The teacher had to explain to one student to-day the difference between the brackets and parentheses she'd written on the board. No, not in terms of their functions in language or mathematics but in what way the two are visually distinct. "This one's more curvy," she said, "and this one's more square-y."
I love my British Literature class for completely different reasons, of course, especially now that my books have arrived in the mail to-day. It was lucky that nothing came of the fact that to-day I'd evidently read the wrong material based on the wrong table of contents I found online for the assigned page numbers. But is it ever really an error to read Mary Wollstonecraft? It had been some years since I'd read Wollstonecraft, and I liked this time how she criticised not reason but what was often erroneously being called reason at the time, specifically, of course, what had been written on the woman's supposed natural role in society.
Her brilliant discussion of what, exactly, is wrong with turning women into giant children both for women and men is sadly rather relevant to-day, though it helps me to marvel at how keenly she expresses the logical conclusion. I couldn't help being reminded of moé.
when [Milton] tells us that women are formed for softness and sweet attractive grace, I cannot comprehend his meaning, unless, in the true Mahometan strain, he meant to deprive us of souls, and insinuate that we were beings only designed by sweet attractive grace, and docile blind obedience, to gratify the senses of man when he can no longer soar on the wing of contemplation.
Though Wollstonecraft ascribes the tendency of society to do this to women to a desire for tyranny in men and I think when it comes to moé I think it's more about a male desire to escape social pressures. I'm reminded of the Japanese word yasashii (優しい) which, referring to a person, means "gentle" or "kind" while the same word can also be used to describe some activity or problem as "easy."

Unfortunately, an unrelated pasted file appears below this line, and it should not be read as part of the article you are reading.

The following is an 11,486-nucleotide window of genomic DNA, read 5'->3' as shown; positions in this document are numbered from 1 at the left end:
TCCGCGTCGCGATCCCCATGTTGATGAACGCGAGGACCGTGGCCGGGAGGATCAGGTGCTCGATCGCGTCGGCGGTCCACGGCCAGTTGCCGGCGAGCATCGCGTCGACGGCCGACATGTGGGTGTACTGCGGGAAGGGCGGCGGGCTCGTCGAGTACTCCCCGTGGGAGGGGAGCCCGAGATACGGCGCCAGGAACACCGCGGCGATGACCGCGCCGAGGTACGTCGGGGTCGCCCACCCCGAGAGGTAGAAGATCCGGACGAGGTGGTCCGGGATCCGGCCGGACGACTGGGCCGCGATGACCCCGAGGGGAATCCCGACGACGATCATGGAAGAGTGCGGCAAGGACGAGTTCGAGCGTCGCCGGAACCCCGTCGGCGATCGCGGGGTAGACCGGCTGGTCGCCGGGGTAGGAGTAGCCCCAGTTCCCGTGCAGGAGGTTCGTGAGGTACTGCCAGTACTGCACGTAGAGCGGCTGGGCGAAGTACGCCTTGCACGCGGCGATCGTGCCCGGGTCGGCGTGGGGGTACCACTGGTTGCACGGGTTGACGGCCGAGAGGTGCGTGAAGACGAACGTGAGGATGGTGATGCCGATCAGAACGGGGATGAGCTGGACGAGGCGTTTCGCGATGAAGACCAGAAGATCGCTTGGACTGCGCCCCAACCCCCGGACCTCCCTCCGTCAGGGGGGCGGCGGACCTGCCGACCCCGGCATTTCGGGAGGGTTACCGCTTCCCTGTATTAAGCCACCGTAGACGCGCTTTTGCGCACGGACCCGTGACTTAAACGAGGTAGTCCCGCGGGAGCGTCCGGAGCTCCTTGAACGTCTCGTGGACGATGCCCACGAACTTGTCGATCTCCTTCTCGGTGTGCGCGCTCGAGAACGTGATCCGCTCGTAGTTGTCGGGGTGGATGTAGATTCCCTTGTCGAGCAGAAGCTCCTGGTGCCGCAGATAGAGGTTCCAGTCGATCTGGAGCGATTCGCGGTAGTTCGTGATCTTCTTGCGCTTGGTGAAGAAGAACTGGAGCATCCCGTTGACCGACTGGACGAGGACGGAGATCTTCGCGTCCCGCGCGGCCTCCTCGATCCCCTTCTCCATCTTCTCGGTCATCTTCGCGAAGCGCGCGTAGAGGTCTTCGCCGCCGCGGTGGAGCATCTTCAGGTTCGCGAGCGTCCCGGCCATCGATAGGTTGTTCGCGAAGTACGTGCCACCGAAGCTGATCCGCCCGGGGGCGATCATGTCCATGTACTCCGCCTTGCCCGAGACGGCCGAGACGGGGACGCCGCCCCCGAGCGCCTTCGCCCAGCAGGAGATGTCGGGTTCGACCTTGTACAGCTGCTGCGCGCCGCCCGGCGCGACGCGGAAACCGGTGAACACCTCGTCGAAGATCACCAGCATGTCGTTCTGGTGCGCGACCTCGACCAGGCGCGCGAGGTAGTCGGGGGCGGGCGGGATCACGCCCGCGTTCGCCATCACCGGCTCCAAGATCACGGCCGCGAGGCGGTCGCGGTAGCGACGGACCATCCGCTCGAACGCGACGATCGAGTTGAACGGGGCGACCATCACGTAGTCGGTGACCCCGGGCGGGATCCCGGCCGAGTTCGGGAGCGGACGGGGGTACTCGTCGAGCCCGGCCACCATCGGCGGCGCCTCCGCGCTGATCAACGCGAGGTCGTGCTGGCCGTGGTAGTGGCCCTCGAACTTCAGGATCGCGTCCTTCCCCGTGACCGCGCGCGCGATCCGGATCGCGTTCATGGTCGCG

I'm not of a mind to condemn people for wanting gentleness and grace in their lives, but I agree with Wollstonecraft when she says this naturally gives way to prejudices and destructively capricious behaviour in the people who are left ignorant.
Of course, how much one needs really extend such consideration to cartoon characters is another question. Before we entered this era where cartoon women were widely considered sexually attractive, the sort of broad humour expressed in cartoons had much to with the simple-mindedness of the subject which also conferred upon them a lovability, particularly when their simplistic behaviour also happened to be insights into human nature. I'm thinking of The Simpsons, the second season of which I've been rewatching lately, and noticing how one feels simultaneously superior to the characters and yet oddly validated by and sympathetic to their endeavours.
I'm not quite on board with Wollstonecraft in her apparent belief that beauty in women is destructive to women. I don't believe beauty precludes applied intelligence--Wollstonecraft argues, "if we revert to history, we shall find that the women who have distinguished themselves have neither been the most beautiful nor the most gentle of their sex." Well, gentleness, maybe not. But I find most portraits of young Elizabeth I rather attractive. In fact, most of the accomplished women from the periods before which Wollstonecraft wrote were at least moderately attractive. Though, of course, this is all rather subjective.